Grief

If I stay
Absolutely
Still,
The shards of my exploded life
Will not
Rattle,
Grind against each other,
Fall from my internal hands
And shatter further

Perhaps even now,
In this sorry state,
They are fixable,
Can be pieced together
To Before.

But only if
I stay still, absolutely.
Do not disturb them
With Thought, or Action,
Or poke with an Emotion.

If I absolutely stay still.
Don’t even
Look at the Broken,
Maybe
Ignoring, avoiding
Will glue and reset
And I will seem again
To be Whole and Hold - 
Although, who could trust such a vessel?

If only 
Grief had not 
Caught me up unawares,
Dashed 
Me
Against that brute wall of silence
Between the Here and the Hereafter

But if I stay still,
Absolutely,
And yet mending is not possible.
And instead there is only carrying the pieces
What then?
How then?
When then?
Live my life?

copyright Tina Towey 2021

Follower

You have to remember,
Life was pretty dull and dusty.
Grimed in resentment towards
The Powers That Be -
The sand-scoured soldiers
Bitter and burnt
Far from home and fed up
With our surly compliance.
The priests and pharisees,
They were worse.
Disdainful and despising 
Us - the workaday Jews.

So following Jesus,
One of us but with an Edge,
New angles on right and wrong,
On should and could,
It was a blast.
A lot better than working anyway.
Laying it on thick with the parents,
“Exploring my faith…
Holy Man …”
Dad swallowed it - pleased.
Mum gave me one of her
Looks..

Because I was young
They insisted 
I come home to sleep each night.
This curfew -
 A frequent missing of signs and wonders
Of parables and discussions
Making do with hand me down participation.
But I got a first-hand share too.

Out in the sudden evening chill
He’d sometimes sit by our makeshift fire
Talking 
And listening.
He was interesting and interested.
He remembered what you told him.
He cared.
He was 
The most Alive person
I’d ever met
And great company.
That’s what kept me coming back.

Roaring with laughter 
On the road home
At the way he’d flummoxed
The tight-lipped and tight-minded
The furious frustrateds
With his wit and arguments.

It wasn’t hard to find him each time.
Somebody would tell somebody, would tell somebody
He was on the move
And we’d track him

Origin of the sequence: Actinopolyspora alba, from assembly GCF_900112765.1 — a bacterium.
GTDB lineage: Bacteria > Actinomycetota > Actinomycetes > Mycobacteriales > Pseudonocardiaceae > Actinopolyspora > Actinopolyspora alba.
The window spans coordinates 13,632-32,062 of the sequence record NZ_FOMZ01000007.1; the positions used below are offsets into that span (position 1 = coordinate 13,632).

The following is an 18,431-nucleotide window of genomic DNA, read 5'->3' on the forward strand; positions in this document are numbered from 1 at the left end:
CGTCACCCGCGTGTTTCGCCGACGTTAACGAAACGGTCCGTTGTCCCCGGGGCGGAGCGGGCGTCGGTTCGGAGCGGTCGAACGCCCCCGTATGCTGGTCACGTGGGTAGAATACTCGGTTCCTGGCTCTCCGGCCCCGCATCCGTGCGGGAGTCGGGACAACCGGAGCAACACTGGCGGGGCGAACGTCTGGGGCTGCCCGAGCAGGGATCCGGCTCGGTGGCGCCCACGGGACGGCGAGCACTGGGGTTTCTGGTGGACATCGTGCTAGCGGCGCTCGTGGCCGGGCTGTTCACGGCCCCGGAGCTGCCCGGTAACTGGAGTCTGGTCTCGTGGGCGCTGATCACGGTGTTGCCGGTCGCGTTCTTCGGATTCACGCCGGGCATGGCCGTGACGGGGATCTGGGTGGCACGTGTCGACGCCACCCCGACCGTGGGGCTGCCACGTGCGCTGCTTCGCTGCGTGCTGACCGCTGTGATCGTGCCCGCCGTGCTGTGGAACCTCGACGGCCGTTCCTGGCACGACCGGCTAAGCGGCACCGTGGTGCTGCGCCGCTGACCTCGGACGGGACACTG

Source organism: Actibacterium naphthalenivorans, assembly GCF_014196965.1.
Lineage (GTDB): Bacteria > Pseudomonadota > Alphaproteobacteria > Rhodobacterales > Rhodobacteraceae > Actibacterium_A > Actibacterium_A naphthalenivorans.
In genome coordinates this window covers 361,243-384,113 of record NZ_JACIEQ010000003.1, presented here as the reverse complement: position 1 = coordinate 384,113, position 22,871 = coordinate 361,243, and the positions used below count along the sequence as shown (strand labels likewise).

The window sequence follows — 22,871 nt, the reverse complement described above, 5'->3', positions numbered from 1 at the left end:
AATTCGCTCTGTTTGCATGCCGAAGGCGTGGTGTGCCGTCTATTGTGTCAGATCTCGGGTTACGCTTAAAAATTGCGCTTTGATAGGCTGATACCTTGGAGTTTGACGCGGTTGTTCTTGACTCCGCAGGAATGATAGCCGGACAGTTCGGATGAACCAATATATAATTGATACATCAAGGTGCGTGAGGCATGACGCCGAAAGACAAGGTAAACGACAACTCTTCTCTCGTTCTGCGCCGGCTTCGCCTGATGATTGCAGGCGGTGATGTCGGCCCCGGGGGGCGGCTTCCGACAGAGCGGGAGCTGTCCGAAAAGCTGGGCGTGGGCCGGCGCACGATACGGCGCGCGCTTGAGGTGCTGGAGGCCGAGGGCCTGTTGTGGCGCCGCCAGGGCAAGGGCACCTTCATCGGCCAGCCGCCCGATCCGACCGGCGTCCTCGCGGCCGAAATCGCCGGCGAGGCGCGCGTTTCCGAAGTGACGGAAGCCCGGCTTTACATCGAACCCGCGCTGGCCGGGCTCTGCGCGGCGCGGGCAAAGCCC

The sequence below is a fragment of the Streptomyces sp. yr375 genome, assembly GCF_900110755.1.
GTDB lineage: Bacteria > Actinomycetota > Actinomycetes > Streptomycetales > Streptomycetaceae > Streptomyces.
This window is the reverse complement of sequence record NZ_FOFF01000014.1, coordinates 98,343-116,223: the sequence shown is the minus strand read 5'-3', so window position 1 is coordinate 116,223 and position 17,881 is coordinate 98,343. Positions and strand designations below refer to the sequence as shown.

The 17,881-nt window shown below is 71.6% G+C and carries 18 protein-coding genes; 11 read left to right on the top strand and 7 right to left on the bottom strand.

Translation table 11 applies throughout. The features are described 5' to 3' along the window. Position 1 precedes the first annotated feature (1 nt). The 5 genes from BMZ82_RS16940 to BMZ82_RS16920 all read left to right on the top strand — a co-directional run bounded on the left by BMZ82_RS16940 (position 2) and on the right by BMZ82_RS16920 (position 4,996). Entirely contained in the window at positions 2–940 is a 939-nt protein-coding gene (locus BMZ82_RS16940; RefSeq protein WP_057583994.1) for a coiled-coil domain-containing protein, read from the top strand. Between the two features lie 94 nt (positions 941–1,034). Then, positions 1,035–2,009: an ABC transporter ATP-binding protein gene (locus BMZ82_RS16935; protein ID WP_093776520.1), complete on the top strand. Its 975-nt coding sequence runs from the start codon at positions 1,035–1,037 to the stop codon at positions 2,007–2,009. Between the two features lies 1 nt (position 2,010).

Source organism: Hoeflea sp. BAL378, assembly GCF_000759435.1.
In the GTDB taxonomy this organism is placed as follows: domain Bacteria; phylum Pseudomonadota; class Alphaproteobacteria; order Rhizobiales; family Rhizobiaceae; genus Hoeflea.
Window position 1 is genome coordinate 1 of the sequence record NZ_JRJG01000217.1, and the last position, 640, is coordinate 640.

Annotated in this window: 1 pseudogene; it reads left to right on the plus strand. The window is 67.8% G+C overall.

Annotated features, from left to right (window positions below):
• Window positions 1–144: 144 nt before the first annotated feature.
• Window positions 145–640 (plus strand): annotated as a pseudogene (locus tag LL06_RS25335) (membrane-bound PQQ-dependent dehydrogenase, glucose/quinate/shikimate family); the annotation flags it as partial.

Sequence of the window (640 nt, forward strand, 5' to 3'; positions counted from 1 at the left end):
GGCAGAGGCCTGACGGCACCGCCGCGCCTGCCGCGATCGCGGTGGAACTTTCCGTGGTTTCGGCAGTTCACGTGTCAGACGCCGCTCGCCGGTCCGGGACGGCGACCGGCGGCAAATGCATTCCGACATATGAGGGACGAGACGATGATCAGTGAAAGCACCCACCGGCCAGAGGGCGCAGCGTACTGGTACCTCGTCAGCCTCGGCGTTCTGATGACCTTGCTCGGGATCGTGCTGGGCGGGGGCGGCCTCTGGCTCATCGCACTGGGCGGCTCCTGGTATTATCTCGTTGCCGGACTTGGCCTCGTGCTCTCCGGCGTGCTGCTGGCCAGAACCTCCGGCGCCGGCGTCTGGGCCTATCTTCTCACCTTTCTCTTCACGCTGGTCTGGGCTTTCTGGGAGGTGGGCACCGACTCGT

Following the clues and signs - 
A woman smiling, singing softly,
A man skipping blithe as a child
Declaring himself a miracle,
An empty village
Dustkick in the distance
Showing where everyone had gone 
To see him.

When it stopped
Being a lark,
Being exciting -
Rumours that the Great and Good
Were running out of patience
And he was running out of time
And Dad started begging me
To stop following
And Mum started following me following him -
I knew I’d keep going 
To the end.

I was there at Golgotha
Afraid, silent, appalled.
I never saw the tomb
Closed, open or empty.
I never saw him risen as others claimed.
I didn’t go preaching. 
I didn’t stay around.

In truth
Mum found me at Golgotha
And led me home by the hand,
A small child again.
Dad held his peace
Never even a hint of 
“I told you so”.
I blundered through the days,
Dull of wits, mood, feelings.

Then the rumours came
Of the body gone,
Risen or robbed,
Depending on the source.
Hope sparked.

There came a day,
Our Rabbi and his cronies
Scoffing at two resurrection preachers
Come to town.
One of them I recognised;
His words faltering, 
But his faith firm.

I went and stood beside him,
Said I believed their testimony.
Rabbi and rabble full of scorn
Demanding evidence.
Mocking my inarticulate “I just know”

And then a calloused hand on my shoulder,
Dad,
Quiet and reasonable,
Asking them where was their proof
That it wasn’t true.

A bit of blustering 
And head shaking;
Then they left.
A small knot of Questioners
Staying to hear more.
Dad squeezed my shoulder,
Nodded.
I nodded back.
I was so proud of him,
But I didn’t say it.
We never did 
Say much.

He went home.
I stayed on to listen more.
But when the two left,
I didn’t go with them.
There was no need.

But there was a need to stay.
It just seemed wrong
To leave Mum and Dad
To leave their love.

I stayed home.
I tried to be 
A good son
And later
A good husband,
A good father.
I never really went 
Anywhere else again.

But I did follow
Down all the days
I still followed.

Copyright Tina Towey 2020







Illiterate

John 8:3-11
Sick with fear
A stone already in my thoat
Waiting for the real ones
To follow the hurled accusations.
Those flint faces,
With pitiless pebble eyes,
Fists clenched around cold certainty 
And hard religion.

But then a holy man -
I think he must have been,
I don’t know - 
Writing on the ground.

What did he write?
How would I know?
I’m just a woman;
I can’t read!

And it wasn’t what he wrote,
But what he said.
Stopped them.
Silenced them.
Sent them away.

Everyone knew what I’d done.
No idea what they had been up to,
But clearly No Good!
Even now when I see one of them
They won’t look me in the eye.

It’s just what he said
After they’d gone.
No.
Told me to do - stop doing.
That I couldn’t, can’t ignore.

Was it,